Latest Educational News

The class book review: The Incredible Adventures of Cinnamon Girl, by Melissa Keil

by tes.connect, April 15, 2016

Teacher review

The Incredible Adventures of Cinnamon Girl tells the story of Alba, a 17-year-old girl living in a small and remote town in Australia. She’s an aspiring comic-book artist who, along with her alter ego Cinnamon Girl, is struggling to come to terms with the fact that school is over for good and it’s time for her and her friends to move on to the next chapter in their lives. Oh, and as if that wasn’t emotional enough, overnight YouTube sensation Original Ned has just declared her home town of Eden Valley the only place to avoid the impending apocalypse.

First of all, I should state that as a 30-something male I know that I am not the target audience for this novel. I found the dialogue unrealistic and clichéd at times and as a result didn’t feel a great connection with Alba or any of her friends. I also tend not to like novels where the ending is evident from the beginning.

The shortlist for the TES Schools Awards 2016 is revealed

by tes.connect, April 15, 2016

The shortlist for the TES Schools Awards 2016 is revealed ahead of this summer’s glittering ceremony
Today, we reveal the names of the schools and teachers that have made the shortlist for the prestigious annual TES Schools Awards.

The awards, which are now in their eighth year, celebrate the vision, commitment and outstanding contribution to education made by teachers and teams in the classroom and the wider community.

Among the 17 categories are awards for primary and secondary schools, early years settings and alternative provision, as well as for those schools putting creativity, sport and food education at the heart of their work.

Individual accolades handed out at the ceremony recognise teacher-bloggers, headteachers, and practitioners who have shared their resources with fellow educators around the world via the TES website.

Subject categories include arts and drama, English, maths and science, technology and engineering. The awards also recognise the links that schools forge with the wider world and within their local communities.

IGCSE grading ‘can’t be trusted’, private schools say

by tes.connect, April 15, 2016

Report calls for review after thousands of pupils receive lower-than-expected English language results
An exam board’s attempt to compensate for grading that it now admits was too “lenient” has left thousands of pupils with crucial results that “cannot be trusted”, a report released today claims.

Analysis by the Headmasters’ and Headmistresses’ Conference (HMC) and the Girls’ Schools Association (GSA), which represent leading independent schools, says that there is “overwhelming evidence” of a “major problem” in the grading of the English language IGCSE qualification run by the Cambridge International Examinations (CIE) board.

The board decided in June 2015 to “tighten standards” for the papers taken last summer, after research it carried out found its grading of the 2014 paper had been too “lenient”.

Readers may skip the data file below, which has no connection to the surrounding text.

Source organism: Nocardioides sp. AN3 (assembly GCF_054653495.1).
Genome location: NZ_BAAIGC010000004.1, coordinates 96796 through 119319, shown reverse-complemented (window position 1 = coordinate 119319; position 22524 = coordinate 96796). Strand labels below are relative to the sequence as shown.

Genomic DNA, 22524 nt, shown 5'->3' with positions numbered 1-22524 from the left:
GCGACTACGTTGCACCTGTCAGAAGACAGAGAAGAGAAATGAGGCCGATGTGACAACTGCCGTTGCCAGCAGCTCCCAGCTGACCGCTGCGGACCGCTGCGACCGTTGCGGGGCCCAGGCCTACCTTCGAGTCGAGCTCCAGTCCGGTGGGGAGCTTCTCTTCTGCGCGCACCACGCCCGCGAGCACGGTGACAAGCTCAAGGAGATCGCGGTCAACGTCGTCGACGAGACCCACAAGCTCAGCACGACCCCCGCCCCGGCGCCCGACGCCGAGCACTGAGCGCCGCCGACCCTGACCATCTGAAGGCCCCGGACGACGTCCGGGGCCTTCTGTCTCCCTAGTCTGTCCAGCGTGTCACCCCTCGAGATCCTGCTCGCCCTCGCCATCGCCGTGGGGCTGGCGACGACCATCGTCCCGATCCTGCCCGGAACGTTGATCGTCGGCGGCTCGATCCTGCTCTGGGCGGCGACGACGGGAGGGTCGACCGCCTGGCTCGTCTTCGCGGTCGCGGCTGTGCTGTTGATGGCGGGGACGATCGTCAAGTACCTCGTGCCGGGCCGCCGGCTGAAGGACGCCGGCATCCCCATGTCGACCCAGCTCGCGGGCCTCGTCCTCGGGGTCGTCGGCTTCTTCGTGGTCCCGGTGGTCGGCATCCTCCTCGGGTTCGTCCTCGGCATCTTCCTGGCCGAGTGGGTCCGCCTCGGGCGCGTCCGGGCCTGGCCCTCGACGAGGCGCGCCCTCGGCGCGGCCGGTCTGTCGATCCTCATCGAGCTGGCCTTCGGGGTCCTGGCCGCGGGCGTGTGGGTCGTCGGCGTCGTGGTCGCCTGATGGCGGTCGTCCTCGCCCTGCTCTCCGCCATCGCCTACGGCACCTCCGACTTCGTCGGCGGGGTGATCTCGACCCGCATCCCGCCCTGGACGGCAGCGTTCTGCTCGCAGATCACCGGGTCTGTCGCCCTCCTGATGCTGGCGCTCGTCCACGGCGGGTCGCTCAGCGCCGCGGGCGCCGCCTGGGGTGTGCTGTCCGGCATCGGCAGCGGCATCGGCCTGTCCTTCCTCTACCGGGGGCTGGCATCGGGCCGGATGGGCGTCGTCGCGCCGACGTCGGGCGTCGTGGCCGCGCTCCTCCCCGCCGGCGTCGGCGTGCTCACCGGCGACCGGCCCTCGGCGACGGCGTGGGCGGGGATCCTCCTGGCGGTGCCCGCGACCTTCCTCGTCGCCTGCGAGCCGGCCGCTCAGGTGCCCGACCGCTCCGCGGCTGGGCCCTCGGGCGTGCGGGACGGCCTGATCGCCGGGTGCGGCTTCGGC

It has acknowledged that, for the IGCSE English language qualification taken by 17,000 independent school pupils last year, this led to 9 per cent of schools having “markedly worse” numbers of A grades than in 2014.

There are also concerns about 194,000 mainly state school pupils who took a different version of the qualification that used the same exam papers with the same grade boundaries. The Association of School and College Leaders said that several thousand candidates from the maintained sector had also received lower-than-expected grades.

State school entries for IGCSE English rose by more than 80 per cent. The author of the HMC report believes that a perception the qualification represented an “easier” option may have had a knock-on effect on independent sector results.

Heads say exam results unreliable

by BBC News, April 15, 2016

Independent school head teachers have said there was a "major problem" with an exam taken last summer.
They have published a report saying the results of the IGCSE in English language were flawed and pupils received unfair grades.
The exam board, Cambridge International Exams, said it was "confident" in the accuracy of the results.
Exam regulator Ofqual said the exam results were reliable and pupils had received "appropriate" grades.
The Headmasters' and Headmistresses' Conference (HMC) and Girls' School Association said an "unprecedented number" of schools had come forward with concerns about the results.
The report said the exam results "cannot be trusted" and there had been a "large-scale award of false grades" for the IGCSE English language paper taken by pupils in May 2015.

Thousands of pupils start school underweight, say MPs

by BBC News, April 15, 2016

Thousands of children in England started school underweight last year, according to official figures highlighted by MPs.
Rising numbers of children do not get enough to eat, says the All Party Parliamentary Group on Hunger.